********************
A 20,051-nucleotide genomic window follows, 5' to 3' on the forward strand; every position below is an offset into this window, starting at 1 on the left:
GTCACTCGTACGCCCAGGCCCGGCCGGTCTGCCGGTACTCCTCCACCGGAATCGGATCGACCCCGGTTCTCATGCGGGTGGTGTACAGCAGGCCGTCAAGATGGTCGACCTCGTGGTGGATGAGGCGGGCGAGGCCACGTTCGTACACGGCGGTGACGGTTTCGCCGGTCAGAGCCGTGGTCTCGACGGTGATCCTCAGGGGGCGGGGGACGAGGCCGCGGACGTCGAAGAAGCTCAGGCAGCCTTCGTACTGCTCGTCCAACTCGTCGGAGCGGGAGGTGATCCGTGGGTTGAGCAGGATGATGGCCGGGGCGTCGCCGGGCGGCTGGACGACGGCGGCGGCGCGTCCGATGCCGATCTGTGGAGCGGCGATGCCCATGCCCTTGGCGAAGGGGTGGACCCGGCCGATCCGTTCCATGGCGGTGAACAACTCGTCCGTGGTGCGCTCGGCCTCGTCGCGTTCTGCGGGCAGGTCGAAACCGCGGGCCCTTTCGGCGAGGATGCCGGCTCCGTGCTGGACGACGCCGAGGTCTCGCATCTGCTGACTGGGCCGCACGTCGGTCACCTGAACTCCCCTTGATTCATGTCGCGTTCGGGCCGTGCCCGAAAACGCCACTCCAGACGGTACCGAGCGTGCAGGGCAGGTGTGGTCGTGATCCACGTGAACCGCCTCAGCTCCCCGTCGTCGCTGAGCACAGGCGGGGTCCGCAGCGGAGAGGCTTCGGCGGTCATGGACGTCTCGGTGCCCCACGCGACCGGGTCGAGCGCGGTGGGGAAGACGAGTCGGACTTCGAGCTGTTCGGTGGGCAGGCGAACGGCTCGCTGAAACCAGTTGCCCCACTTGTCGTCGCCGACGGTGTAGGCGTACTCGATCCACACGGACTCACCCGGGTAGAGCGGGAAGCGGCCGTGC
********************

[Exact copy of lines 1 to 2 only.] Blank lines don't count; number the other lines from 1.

A 20,051-nucleotide genomic window follows, 5' to 3' on the forward strand; every position below is an offset into this window, starting at 1 on the left:
GTCACTCGTACGCCCAGGCCCGGCCGGTCTGCCGGTACTCCTCCACCGGAATCGGATCGACCCCGGTTCTCATGCGGGTGGTGTACAGCAGGCCGTCAAGATGGTCGACCTCGTGGTGGATGAGGCGGGCGAGGCCACGTTCGTACACGGCGGTGACGGTTTCGCCGGTCAGAGCCGTGGTCTCGACGGTGATCCTCAGGGGGCGGGGGACGAGGCCGCGGACGTCGAAGAAGCTCAGGCAGCCTTCGTACTGCTCGTCCAACTCGTCGGAGCGGGAGGTGATCCGTGGGTTGAGCAGGATGATGGCCGGGGCGTCGCCGGGCGGCTGGACGACGGCGGCGGCGCGTCCGATGCCGATCTGTGGAGCGGCGATGCCCATGCCCTTGGCGAAGGGGTGGACCCGGCCGATCCGTTCCATGGCGGTGAACAACTCGTCCGTGGTGCGCTCGGCCTCGTCGCGTTCTGCGGGCAGGTCGAAACCGCGGGCCCTTTCGGCGAGGATGCCGGCTCCGTGCTGGACGACGCCGAGGTCTCGCATCTGCTGACTGGGCCGCACGTCGGTCACCTGAACTCCCCTTGATTCATGTCGCGTTCGGGCCGTGCCCGAAAACGCCACTCCAGACGGTACCGAGCGTGCAGGGCAGGTGTGGTCGTGATCCACGTGAACCGCCTCAGCTCCCCGTCGTCGCTGAGCACAGGCGGGGTCCGCAGCGGAGAGGCTTCGGCGGTCATGGACGTCTCGGTGCCCCACGCGACCGGGTCGAGCGCGGTGGGGAAGACGAGTCGGACTTCGAGCTGTTCGGTGGGCAGGCGAACGGCTCGCTGAAACCAGTTGCCCCACTTGTCGTCGCCGACGGTGTAGGCGTACTCGATCCACACGGACTCACCCGGGTAGAGCGGGAAGCGGCCGTGC